When I was a teenager, fashion was moving away from the conservative style of Rosa Parks. Women were experimenting with fit and hemlines. I was not allowed to wear really high-heel shoes and sandals or short form-fitting dresses like the ivory dress above, a style my mother wore often. Foundations played an important role in the way clothes fit. But, of course, she had a wonderful figure and could pull this off without a care. I had a decent figure, too, but I wasn't allowed to show it off on my mother's watch. I was also denied the mini skirt because it showed too much skin.

SPANX Slimmer 
& Shine Strapless 
Slip (1059)
To get that near-perfect silhouette, most women in the 1960s and before had to rely on something called a girdle if control-top pantyhose would not do the job. Today, women who need more figure control have the option of undergarments like Spanx for waist, thigh and hip firming garments. I would have given anything for Spanx to slip under that little sheathe dress. All I had was a good bra.

Rosa Parks, Arrested
Montgomery Bus Boycott
My mother's simple elegant style also applied to our cosmetics and hairstyles. "Everything should be clean and easy," she said. "If your hair and your makeup look like you're working too hard, then you're working too hard to make it look right. Make sure your hair looks like it belongs to you and not to a wig shop." 

My mother said, makeup should not scream MAKEUPYour every day face should not look like a Halloween mask. "No clown cheeks, bright red lips or raccoon eyes, please." My mother made me wash my face before going out of the house if she thought I was wearing too much eyeliner, mascara, blush or lipstick. That was her job, she said, like going to school was mine.


My mother respected Rosa Parks and the Civil Rights Movement to destroy Jim Crow laws, and tried to get me ready for a different world from the one in which she grew up.


Littie Nash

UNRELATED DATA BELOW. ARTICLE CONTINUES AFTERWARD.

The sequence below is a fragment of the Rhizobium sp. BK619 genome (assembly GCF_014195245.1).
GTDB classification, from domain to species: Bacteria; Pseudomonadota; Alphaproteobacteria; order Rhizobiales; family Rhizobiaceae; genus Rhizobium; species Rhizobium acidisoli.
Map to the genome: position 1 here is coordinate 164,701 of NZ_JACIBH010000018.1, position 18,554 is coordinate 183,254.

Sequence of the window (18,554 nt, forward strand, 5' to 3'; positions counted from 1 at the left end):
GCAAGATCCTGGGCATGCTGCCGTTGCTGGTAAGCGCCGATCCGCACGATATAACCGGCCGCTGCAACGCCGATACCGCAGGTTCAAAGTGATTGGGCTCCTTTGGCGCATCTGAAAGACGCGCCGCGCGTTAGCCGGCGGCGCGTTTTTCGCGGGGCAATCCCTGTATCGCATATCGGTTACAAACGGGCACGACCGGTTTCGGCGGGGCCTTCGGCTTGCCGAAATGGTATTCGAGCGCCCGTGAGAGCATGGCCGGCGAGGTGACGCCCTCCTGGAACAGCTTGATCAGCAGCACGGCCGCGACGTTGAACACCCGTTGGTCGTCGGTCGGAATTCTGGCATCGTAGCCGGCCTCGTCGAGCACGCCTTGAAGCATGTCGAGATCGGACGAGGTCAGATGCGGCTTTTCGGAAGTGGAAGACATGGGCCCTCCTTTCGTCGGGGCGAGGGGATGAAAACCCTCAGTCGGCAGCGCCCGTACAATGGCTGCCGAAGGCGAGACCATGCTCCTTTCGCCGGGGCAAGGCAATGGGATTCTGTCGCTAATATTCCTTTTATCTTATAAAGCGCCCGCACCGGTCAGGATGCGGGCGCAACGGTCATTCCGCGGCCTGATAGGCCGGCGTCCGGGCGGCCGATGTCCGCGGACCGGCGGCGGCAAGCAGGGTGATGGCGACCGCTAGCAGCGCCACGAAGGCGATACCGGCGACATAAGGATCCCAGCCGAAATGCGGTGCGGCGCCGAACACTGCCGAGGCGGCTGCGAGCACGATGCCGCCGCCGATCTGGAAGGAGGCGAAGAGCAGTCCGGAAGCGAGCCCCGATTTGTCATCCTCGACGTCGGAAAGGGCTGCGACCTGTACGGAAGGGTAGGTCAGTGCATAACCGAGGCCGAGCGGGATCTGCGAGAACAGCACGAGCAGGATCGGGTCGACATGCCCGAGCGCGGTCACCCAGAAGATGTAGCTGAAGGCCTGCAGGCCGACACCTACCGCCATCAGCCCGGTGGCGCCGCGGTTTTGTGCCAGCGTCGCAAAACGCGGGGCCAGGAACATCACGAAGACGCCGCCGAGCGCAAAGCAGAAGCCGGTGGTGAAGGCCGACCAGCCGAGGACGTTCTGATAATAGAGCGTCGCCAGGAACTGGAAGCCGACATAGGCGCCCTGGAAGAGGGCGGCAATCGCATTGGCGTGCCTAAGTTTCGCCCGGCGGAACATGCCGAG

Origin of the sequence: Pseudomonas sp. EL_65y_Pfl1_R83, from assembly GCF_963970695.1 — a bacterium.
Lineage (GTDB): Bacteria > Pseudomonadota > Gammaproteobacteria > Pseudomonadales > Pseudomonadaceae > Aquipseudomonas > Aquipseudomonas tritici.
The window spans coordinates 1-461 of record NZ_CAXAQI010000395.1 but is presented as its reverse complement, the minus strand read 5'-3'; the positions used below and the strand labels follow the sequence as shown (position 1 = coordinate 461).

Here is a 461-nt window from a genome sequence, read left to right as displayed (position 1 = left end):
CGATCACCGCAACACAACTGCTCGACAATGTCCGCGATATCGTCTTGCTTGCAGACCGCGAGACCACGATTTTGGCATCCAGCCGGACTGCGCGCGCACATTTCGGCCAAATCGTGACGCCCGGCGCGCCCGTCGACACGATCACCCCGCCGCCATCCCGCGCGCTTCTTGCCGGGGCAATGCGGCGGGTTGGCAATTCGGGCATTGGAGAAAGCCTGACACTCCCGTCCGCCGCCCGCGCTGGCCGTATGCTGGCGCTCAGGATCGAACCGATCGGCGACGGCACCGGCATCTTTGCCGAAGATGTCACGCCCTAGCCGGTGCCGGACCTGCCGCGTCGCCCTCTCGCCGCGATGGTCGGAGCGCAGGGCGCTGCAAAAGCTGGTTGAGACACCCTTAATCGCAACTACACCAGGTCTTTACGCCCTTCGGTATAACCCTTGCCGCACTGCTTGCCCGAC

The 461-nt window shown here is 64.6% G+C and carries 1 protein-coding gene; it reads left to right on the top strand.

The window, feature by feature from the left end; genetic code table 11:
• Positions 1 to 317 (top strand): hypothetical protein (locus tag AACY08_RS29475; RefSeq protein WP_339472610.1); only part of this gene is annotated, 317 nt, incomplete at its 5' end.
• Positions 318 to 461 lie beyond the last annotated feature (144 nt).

Littie Nash
Two department stores downtown where my mother shopped carried her classic dress in muted tones. Those two stores allowed black people to try on a dress before a purchase, unlike cheap clothing stores. I often wondered why the expensive stores and the cheap stores had different policies toward African Americans. 

My mother said it could be one of several reasons. One: the expensive stores may have been owned and operated by higher-classed merchants who were more progressive; Two: the more expensive stores may have thought no black customers could afford their clothing so they would not have to face the possibility of allowing a black customer to try them on. Well, they did not know my mother--a good customer for good clothing with good money to spend.

Not every dress I owned was expensive like hers. My mother said that was because my clothing had to be replaced more often than hers. I was still growing. There were inexpensive shops in town where she would purchase items for me, without my being present. Remember, the cheap stores would not allow us to try on their clothing before we bought it. And we could not return the clothing if we found it did not fit after we bought it.

Singer Sewing Machine
Singer Sewing Machine 
Like Aunt Lucille's
Treadle Sewing Machine
 "Buttons & Bows"

If my mother spotted a school dress for me in a store window or a mail order catalog that held a hidden promise she could refine into a pleasing style, her keen eye caught it and sized up what needed to be done before she bought the dress. Could an unsightly bow be removed? Could the buttons be changed? Could the collar be removed? Could a hemline be altered? At home, my mother laid the dress on the bed and studied it, making a detailed plan how to modify the dress. At that point, she measured me.